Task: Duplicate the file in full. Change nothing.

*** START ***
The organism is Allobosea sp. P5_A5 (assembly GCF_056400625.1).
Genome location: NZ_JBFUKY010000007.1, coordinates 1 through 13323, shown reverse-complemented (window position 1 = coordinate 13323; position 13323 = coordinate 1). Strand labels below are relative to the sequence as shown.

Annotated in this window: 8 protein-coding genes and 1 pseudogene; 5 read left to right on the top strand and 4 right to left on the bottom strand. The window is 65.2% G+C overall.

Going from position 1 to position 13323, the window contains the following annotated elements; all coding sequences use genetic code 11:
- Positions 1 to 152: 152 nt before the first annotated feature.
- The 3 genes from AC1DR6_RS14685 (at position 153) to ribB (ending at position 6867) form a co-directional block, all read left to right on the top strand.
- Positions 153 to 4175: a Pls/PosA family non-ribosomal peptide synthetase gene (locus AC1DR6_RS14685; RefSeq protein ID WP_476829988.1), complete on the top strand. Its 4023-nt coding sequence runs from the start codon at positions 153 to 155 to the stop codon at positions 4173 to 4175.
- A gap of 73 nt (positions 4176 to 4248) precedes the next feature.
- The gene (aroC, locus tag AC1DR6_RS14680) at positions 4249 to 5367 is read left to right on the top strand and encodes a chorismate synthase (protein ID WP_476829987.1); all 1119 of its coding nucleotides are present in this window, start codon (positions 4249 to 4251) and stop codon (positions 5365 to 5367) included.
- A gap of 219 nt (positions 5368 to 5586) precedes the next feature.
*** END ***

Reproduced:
The organism is Allobosea sp. P5_A5 (assembly GCF_056400625.1).
Genome location: NZ_JBFUKY010000007.1, coordinates 1 through 13323, shown reverse-complemented (window position 1 = coordinate 13323; position 13323 = coordinate 1). Strand labels below are relative to the sequence as shown.

Annotated in this window: 8 protein-coding genes and 1 pseudogene; 5 read left to right on the top strand and 4 right to left on the bottom strand. The window is 65.2% G+C overall.

Going from position 1 to position 13323, the window contains the following annotated elements; all coding sequences use genetic code 11:
- Positions 1 to 152: 152 nt before the first annotated feature.
- The 3 genes from AC1DR6_RS14685 (at position 153) to ribB (ending at position 6867) form a co-directional block, all read left to right on the top strand.
- Positions 153 to 4175: a Pls/PosA family non-ribosomal peptide synthetase gene (locus AC1DR6_RS14685; RefSeq protein ID WP_476829988.1), complete on the top strand. Its 4023-nt coding sequence runs from the start codon at positions 153 to 155 to the stop codon at positions 4173 to 4175.
- A gap of 73 nt (positions 4176 to 4248) precedes the next feature.
- The gene (aroC, locus tag AC1DR6_RS14680) at positions 4249 to 5367 is read left to right on the top strand and encodes a chorismate synthase (protein ID WP_476829987.1); all 1119 of its coding nucleotides are present in this window, start codon (positions 4249 to 4251) and stop codon (positions 5365 to 5367) included.
- A gap of 219 nt (positions 5368 to 5586) precedes the next feature.